Monday, April 15, 2013


When you can spare five minutes, please use it to watch the touching video seen below.

It shows interaction between Naomi Feil, who developed what she has termed Validation Therapy for older people with cognitive impairments and dementia. In this video she is administering Validation Therapy to Gladys Wilson, an elderly Alzheimer's patient who is non-communicative.

The basic principle of the therapy is the concept of validation or the reciprocated communication of respect which communicates that the other's opinions are acknowledged, respected, heard, and (regardless whether or not the listener actually agrees with the content), they are being treated with genuine respect as a legitimate expression of their feelings, rather than marginalized or dismissed.

Don't we all crave such acknowledgement and validation? Don't we all deserve this?

This need isn't limited to those who are elderly or sick or suffering in some way. Indeed, it is believed that  needless suffering is often created as a result of the lack of validation and acknowledgement by other human beings.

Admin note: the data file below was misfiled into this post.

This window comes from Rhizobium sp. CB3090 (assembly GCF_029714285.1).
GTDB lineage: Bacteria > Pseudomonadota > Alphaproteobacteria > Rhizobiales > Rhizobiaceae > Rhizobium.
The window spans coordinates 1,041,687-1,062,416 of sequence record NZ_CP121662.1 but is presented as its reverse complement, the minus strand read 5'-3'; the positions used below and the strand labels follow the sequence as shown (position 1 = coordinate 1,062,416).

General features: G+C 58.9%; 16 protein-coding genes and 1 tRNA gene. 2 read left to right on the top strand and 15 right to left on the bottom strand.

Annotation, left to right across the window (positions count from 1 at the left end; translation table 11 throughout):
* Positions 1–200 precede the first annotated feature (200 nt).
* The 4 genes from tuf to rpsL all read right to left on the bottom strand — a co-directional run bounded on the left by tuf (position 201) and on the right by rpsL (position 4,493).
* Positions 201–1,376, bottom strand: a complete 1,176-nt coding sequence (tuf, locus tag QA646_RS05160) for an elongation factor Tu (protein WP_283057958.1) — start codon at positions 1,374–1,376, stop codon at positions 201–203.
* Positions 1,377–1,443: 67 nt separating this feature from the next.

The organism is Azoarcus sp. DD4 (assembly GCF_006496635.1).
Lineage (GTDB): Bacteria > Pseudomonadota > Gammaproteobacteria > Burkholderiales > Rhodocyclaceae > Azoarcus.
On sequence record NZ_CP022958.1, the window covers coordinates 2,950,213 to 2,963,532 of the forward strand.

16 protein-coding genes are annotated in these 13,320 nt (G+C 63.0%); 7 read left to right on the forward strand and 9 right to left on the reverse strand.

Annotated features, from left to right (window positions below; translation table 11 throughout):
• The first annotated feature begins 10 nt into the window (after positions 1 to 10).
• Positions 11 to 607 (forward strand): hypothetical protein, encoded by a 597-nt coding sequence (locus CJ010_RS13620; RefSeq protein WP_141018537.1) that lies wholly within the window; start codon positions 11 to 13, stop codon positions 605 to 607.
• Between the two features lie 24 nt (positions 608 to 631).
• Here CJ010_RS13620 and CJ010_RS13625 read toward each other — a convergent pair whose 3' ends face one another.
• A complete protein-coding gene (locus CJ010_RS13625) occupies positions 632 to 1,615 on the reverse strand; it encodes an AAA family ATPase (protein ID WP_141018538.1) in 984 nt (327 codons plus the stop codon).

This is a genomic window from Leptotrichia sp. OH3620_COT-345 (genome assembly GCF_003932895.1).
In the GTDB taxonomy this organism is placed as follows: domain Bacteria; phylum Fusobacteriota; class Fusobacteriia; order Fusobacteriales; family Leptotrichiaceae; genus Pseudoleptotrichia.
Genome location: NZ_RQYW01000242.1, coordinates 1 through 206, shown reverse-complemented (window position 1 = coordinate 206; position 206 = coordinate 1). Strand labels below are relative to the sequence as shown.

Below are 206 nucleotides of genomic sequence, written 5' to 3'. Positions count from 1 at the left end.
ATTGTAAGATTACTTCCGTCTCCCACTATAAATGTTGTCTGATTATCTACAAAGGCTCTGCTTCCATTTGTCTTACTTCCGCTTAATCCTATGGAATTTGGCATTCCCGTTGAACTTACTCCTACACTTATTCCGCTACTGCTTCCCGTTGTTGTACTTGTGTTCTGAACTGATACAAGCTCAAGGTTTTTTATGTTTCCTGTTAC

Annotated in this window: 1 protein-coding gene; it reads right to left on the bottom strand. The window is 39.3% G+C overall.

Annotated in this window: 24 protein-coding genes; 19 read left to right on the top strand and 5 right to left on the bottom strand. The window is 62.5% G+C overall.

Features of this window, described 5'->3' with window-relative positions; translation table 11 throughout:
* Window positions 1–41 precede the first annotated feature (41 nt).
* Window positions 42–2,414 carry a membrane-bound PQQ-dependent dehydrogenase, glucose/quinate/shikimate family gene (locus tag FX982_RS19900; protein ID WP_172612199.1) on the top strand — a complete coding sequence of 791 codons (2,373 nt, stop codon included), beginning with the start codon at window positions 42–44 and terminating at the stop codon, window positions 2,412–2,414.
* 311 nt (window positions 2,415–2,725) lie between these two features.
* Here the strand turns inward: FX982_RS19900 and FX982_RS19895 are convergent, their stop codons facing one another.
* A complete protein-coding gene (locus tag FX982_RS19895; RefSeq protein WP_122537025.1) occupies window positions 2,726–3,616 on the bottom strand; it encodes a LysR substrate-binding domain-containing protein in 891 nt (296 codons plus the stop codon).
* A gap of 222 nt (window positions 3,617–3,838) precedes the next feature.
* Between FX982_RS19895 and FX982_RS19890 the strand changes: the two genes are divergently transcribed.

To be acknowledged is to be seen, to be heard. We can acknowledge someone with a simple smile or greeting rather than look beyond them as though they do not exist. Whether it is a loved one, a friend, a co-worker, a neighbor, a clerk or server, strangers on the street or the bus, validate their existence with a hug, a smile, a "hello" or wave, or simply make eye contact. Acknowledge that you see them.

Truly listen when others speak, rather than formulate your reply without hearing them. Acknowledge that you hear them.

The simple act of validation and acknowledgement can change lives, and it's a simple act every single one of us has the ability to do when we encounter another human being.